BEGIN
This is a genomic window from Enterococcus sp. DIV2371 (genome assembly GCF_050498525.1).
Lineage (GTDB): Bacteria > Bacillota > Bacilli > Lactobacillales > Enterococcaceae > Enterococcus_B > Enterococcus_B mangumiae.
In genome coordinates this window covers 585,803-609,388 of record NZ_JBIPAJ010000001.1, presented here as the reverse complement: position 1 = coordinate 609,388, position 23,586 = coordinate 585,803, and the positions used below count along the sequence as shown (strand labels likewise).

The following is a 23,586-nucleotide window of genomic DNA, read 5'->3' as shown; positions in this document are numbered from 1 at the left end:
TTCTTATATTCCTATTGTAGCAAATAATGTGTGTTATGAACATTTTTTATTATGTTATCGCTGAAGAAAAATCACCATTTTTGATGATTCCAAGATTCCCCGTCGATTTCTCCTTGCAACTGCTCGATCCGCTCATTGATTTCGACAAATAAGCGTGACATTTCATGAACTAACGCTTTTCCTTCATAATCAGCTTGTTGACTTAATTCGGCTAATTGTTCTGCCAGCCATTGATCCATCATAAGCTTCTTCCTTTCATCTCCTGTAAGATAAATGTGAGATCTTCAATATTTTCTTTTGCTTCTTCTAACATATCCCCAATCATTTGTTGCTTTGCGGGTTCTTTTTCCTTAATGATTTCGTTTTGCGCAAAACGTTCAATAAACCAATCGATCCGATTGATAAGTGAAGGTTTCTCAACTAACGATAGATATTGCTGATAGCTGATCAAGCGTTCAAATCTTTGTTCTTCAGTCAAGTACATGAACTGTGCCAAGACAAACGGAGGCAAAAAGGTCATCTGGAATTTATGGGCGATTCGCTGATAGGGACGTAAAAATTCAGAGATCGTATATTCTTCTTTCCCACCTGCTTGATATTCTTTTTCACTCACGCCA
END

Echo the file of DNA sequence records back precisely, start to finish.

This is a genomic window from Enterococcus sp. DIV2371 (genome assembly GCF_050498525.1).
Lineage (GTDB): Bacteria > Bacillota > Bacilli > Lactobacillales > Enterococcaceae > Enterococcus_B > Enterococcus_B mangumiae.
In genome coordinates this window covers 585,803-609,388 of record NZ_JBIPAJ010000001.1, presented here as the reverse complement: position 1 = coordinate 609,388, position 23,586 = coordinate 585,803, and the positions used below count along the sequence as shown (strand labels likewise).

The following is a 23,586-nucleotide window of genomic DNA, read 5'->3' as shown; positions in this document are numbered from 1 at the left end:
TTCTTATATTCCTATTGTAGCAAATAATGTGTGTTATGAACATTTTTTATTATGTTATCGCTGAAGAAAAATCACCATTTTTGATGATTCCAAGATTCCCCGTCGATTTCTCCTTGCAACTGCTCGATCCGCTCATTGATTTCGACAAATAAGCGTGACATTTCATGAACTAACGCTTTTCCTTCATAATCAGCTTGTTGACTTAATTCGGCTAATTGTTCTGCCAGCCATTGATCCATCATAAGCTTCTTCCTTTCATCTCCTGTAAGATAAATGTGAGATCTTCAATATTTTCTTTTGCTTCTTCTAACATATCCCCAATCATTTGTTGCTTTGCGGGTTCTTTTTCCTTAATGATTTCGTTTTGCGCAAAACGTTCAATAAACCAATCGATCCGATTGATAAGTGAAGGTTTCTCAACTAACGATAGATATTGCTGATAGCTGATCAAGCGTTCAAATCTTTGTTCTTCAGTCAAGTACATGAACTGTGCCAAGACAAACGGAGGCAAAAAGGTCATCTGGAATTTATGGGCGATTCGCTGATAGGGACGTAAAAATTCAGAGATCGTATATTCTTCTTTCCCACCTGCTTGATATTCTTTTTCACTCACGCCA